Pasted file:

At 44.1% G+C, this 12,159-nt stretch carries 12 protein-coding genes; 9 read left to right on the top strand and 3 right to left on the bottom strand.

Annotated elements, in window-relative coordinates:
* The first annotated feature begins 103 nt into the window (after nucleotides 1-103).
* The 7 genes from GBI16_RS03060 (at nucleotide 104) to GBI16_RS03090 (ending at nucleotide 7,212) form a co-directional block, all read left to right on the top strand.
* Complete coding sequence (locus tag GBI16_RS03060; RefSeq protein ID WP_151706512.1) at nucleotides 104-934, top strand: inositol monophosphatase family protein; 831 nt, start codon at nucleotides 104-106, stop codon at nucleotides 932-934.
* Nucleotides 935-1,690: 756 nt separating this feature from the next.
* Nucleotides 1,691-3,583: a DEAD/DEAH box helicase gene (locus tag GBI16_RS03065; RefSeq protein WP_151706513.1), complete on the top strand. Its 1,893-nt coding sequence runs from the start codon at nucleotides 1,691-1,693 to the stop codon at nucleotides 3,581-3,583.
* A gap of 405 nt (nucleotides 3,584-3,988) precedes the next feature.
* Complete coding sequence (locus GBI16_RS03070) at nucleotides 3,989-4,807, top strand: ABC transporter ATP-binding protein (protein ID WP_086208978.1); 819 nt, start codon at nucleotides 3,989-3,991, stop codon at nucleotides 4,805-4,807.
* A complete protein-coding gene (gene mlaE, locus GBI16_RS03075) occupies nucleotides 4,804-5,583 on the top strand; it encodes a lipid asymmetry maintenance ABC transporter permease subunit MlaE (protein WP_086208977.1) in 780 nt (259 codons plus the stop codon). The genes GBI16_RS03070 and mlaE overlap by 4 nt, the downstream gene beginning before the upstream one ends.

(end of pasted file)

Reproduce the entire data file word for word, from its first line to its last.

At 44.1% G+C, this 12,159-nt stretch carries 12 protein-coding genes; 9 read left to right on the top strand and 3 right to left on the bottom strand.

Annotated elements, in window-relative coordinates:
* The first annotated feature begins 103 nt into the window (after nucleotides 1-103).
* The 7 genes from GBI16_RS03060 (at nucleotide 104) to GBI16_RS03090 (ending at nucleotide 7,212) form a co-directional block, all read left to right on the top strand.
* Complete coding sequence (locus tag GBI16_RS03060; RefSeq protein ID WP_151706512.1) at nucleotides 104-934, top strand: inositol monophosphatase family protein; 831 nt, start codon at nucleotides 104-106, stop codon at nucleotides 932-934.
* Nucleotides 935-1,690: 756 nt separating this feature from the next.
* Nucleotides 1,691-3,583: a DEAD/DEAH box helicase gene (locus tag GBI16_RS03065; RefSeq protein WP_151706513.1), complete on the top strand. Its 1,893-nt coding sequence runs from the start codon at nucleotides 1,691-1,693 to the stop codon at nucleotides 3,581-3,583.
* A gap of 405 nt (nucleotides 3,584-3,988) precedes the next feature.
* Complete coding sequence (locus GBI16_RS03070) at nucleotides 3,989-4,807, top strand: ABC transporter ATP-binding protein (protein ID WP_086208978.1); 819 nt, start codon at nucleotides 3,989-3,991, stop codon at nucleotides 4,805-4,807.
* A complete protein-coding gene (gene mlaE, locus GBI16_RS03075) occupies nucleotides 4,804-5,583 on the top strand; it encodes a lipid asymmetry maintenance ABC transporter permease subunit MlaE (protein WP_086208977.1) in 780 nt (259 codons plus the stop codon). The genes GBI16_RS03070 and mlaE overlap by 4 nt, the downstream gene beginning before the upstream one ends.